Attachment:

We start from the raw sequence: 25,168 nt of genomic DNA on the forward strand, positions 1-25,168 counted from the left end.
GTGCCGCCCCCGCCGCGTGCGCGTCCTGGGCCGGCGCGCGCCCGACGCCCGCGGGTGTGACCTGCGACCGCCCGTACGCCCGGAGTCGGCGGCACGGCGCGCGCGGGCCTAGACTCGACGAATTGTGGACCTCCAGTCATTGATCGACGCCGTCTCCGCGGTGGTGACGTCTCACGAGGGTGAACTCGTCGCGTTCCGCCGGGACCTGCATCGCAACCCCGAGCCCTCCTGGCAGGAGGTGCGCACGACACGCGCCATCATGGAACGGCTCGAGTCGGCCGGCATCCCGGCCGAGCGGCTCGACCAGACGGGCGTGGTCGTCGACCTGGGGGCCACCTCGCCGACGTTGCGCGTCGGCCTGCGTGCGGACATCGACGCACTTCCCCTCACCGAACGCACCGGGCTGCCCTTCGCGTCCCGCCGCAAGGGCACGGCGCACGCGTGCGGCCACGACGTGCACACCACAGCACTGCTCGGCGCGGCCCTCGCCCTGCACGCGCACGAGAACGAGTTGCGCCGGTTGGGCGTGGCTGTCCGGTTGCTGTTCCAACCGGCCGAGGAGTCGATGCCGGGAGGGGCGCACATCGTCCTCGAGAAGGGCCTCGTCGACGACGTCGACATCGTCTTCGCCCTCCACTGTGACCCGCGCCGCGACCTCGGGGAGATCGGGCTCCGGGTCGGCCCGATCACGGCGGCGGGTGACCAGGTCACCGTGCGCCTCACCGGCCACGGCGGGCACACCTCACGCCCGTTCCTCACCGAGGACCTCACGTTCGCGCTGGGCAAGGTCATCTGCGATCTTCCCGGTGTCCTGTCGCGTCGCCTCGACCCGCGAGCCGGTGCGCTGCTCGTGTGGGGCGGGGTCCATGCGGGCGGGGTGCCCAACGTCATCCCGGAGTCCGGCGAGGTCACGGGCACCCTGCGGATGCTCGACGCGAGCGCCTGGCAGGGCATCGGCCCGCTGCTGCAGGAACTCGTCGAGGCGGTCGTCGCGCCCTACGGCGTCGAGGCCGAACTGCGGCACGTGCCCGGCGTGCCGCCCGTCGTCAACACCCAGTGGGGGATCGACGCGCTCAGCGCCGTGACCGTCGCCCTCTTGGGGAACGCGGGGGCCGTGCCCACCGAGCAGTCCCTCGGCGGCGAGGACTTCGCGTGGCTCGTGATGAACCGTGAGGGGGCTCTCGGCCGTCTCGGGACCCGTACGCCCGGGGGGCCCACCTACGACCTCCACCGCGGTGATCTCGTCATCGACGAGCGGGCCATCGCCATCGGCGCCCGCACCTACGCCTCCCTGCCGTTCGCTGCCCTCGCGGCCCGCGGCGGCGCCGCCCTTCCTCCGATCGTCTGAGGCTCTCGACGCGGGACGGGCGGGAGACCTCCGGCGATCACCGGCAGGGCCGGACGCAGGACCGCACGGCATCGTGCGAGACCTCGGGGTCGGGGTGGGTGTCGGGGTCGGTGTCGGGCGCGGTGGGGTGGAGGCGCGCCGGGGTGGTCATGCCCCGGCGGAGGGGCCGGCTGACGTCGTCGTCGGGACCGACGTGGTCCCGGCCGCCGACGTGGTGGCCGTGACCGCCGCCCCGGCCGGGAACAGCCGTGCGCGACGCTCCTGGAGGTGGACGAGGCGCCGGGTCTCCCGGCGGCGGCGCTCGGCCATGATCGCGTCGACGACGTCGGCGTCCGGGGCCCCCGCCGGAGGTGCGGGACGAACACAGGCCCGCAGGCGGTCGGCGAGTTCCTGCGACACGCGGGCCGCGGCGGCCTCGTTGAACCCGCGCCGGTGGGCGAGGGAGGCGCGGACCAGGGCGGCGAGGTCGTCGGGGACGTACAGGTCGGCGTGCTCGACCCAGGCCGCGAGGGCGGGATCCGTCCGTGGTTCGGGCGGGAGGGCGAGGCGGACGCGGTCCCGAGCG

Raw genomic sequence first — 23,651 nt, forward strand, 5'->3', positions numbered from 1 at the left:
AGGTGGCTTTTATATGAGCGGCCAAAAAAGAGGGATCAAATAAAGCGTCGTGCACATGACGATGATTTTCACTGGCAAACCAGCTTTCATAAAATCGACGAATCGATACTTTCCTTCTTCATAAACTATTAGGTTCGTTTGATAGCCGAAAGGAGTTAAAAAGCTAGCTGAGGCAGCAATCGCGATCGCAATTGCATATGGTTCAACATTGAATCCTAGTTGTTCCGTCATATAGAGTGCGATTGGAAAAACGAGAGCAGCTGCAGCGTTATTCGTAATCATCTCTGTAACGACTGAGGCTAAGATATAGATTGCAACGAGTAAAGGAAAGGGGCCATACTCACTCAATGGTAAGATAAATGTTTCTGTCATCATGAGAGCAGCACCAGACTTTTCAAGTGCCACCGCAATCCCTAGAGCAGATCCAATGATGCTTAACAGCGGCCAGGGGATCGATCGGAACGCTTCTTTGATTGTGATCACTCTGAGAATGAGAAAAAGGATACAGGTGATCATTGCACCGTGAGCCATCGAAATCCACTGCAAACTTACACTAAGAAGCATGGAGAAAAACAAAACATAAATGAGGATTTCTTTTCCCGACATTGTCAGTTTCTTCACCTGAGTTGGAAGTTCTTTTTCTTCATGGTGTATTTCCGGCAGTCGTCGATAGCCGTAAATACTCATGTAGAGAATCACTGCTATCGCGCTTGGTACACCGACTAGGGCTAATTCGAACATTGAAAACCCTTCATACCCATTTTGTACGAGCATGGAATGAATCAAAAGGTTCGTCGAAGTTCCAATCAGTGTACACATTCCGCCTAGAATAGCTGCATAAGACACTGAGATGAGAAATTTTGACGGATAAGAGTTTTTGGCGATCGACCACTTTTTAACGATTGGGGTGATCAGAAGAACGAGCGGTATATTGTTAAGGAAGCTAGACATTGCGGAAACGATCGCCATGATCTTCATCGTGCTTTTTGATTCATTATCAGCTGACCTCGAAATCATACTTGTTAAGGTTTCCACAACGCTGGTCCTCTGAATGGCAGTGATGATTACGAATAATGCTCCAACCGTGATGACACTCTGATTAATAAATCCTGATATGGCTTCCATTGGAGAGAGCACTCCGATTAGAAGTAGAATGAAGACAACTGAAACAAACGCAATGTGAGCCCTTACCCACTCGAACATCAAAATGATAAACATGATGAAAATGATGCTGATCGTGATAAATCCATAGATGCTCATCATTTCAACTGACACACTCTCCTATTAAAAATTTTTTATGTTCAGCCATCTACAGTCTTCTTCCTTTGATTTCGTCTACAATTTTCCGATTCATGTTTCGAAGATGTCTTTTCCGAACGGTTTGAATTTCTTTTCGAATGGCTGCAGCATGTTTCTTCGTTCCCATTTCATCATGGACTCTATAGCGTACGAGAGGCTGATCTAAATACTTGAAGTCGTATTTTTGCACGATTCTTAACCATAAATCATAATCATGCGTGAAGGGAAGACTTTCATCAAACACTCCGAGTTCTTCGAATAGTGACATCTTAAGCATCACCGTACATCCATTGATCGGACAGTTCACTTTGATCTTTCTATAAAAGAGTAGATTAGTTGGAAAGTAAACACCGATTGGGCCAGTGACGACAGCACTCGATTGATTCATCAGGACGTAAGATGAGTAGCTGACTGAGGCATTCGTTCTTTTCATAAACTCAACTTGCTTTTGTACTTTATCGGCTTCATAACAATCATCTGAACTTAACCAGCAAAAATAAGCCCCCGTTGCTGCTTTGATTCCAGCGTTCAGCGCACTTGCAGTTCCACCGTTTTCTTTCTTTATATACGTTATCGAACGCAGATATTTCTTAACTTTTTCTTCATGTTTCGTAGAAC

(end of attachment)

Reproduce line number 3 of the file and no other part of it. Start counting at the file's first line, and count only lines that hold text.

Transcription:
Raw genomic sequence first — 23,651 nt, forward strand, 5'->3', positions numbered from 1 at the left: